Nigeria and Japan have signed agreement on a project involving 14.2 million US dollar grant to strengthen the diagnostic capacity of the Nigerian Centre for Disease Control, NCDC.
The minister of Budget and National Planning, Udoma Udoma said this in a statement by his Special Adviser on Media and Communication, Akpandem James, on Tuesday in Abuja.
Mr Udoma exchanged note on the project with the Ambassador of Japan to Nigeria, Yukata Kikuta while the Minister of Health, Isaac Adewole witnessed the ceremony.
The total cost of the project is 1,580,000,000 Japanese Yen, equivalent to 14.24 million US dollars.
Mr Udoma said the project was in line with the objectives of the Economic Recovery and Growth Plan, ERGP, which has ‘investing in our people’ as one of its three broad objectives.
“Under the ERGP we are committed to improve the accessibility, affordability and quality of healthcare.
“We are therefore appreciative of the Japanese Government for supporting this project which is directed at improving healthcare in Nigeria,” he said.
According to him, Nigerian Government is determined to address emerging public health threats whenever they occur.
He stressed Nigeria’s commitment to achieving sustainable economic development as set out in the ERGP and appreciated the support of the Japanese government.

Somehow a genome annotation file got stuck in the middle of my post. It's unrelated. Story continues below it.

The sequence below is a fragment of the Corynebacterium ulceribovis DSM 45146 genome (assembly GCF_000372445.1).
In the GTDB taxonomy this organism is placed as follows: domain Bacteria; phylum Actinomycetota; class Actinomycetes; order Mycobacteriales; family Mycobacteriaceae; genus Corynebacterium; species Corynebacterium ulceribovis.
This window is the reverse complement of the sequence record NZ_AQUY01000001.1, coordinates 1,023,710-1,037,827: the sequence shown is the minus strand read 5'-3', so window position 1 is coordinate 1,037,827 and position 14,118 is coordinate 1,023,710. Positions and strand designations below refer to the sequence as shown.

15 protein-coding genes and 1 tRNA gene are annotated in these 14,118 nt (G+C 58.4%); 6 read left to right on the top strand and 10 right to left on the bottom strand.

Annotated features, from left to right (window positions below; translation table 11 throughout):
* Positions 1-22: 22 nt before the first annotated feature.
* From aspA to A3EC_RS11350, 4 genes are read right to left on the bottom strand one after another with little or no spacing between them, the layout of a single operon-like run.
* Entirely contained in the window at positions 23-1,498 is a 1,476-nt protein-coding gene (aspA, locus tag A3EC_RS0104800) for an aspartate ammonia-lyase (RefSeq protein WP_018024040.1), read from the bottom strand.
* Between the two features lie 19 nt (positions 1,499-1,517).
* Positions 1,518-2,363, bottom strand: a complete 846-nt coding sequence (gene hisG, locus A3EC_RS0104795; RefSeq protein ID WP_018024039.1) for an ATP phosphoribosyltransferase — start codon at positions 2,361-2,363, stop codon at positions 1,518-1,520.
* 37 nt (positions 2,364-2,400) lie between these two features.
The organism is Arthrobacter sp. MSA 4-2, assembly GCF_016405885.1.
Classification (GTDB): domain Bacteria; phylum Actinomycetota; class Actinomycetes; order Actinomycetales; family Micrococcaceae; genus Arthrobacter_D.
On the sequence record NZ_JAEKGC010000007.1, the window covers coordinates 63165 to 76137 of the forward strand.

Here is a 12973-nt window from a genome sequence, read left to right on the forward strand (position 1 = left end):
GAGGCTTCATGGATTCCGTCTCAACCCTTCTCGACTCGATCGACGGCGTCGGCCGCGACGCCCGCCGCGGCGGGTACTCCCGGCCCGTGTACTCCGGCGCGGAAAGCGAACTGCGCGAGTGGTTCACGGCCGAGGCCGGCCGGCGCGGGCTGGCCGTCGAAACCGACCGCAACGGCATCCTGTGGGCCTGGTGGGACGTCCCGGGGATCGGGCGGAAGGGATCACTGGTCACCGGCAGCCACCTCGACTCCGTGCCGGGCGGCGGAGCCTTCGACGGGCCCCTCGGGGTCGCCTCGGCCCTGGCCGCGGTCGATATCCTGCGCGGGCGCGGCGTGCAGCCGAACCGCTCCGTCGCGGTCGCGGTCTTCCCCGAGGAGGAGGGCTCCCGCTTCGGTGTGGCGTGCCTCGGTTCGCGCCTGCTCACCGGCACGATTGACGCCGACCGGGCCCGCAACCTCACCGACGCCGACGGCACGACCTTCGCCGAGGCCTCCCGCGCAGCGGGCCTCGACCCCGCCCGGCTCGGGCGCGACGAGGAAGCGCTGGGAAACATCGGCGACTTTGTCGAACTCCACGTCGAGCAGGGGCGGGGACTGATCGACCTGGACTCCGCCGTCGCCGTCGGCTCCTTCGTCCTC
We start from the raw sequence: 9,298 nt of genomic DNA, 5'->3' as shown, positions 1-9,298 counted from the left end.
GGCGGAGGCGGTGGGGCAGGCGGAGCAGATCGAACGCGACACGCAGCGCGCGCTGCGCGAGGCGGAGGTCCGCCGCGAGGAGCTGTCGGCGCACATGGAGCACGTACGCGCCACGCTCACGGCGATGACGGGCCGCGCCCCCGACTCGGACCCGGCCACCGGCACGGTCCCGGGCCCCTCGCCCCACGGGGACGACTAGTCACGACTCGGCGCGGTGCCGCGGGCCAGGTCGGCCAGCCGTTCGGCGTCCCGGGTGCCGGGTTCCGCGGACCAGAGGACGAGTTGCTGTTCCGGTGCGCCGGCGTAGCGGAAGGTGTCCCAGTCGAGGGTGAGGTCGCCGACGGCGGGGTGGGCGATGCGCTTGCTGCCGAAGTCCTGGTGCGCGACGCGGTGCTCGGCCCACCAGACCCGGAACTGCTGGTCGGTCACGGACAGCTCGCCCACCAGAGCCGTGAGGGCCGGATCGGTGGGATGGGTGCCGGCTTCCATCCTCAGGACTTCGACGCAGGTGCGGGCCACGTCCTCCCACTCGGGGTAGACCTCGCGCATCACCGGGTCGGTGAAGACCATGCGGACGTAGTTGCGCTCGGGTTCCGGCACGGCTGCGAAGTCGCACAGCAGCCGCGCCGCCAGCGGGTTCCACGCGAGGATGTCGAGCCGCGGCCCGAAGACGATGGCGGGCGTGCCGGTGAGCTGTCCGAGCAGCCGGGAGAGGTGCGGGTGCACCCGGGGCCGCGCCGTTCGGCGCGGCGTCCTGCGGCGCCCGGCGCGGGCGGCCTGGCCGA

Mr Udoma noted that this was not the first time the Japanese Government would be intervening in critical sectors in Nigeria.
He expressed optimism that the new project would enlarge the capacity of the NCDC to diagnose and treat serious cases.
“The health sector is grateful to Japan for this gesture,” the minister said.
Mr Kikuta said that Japan had over the years built and maintained consistent partnership with Nigeria towards strengthening and improving Nigeria’s health sector.
According to the ambassador, it is a common fact that access to health systems is a key to improving the quality of life of a people and promoting a country’s development.
“NCDC plays an essential role in controlling infectious diseases but suffers from a shortage of containment facilities and instruments required for the safe, rapid and accurate handling of infectious diseases.
“Health sector in Nigeria is vulnerable and its ability to deliver services is limited.
“In order to take domestic and international counter measures against infectious diseases specified in the national health policy, it is necessary to expand the building facility and equipment to strengthen the capacity for diagnosis and research of NCDC,” he said.
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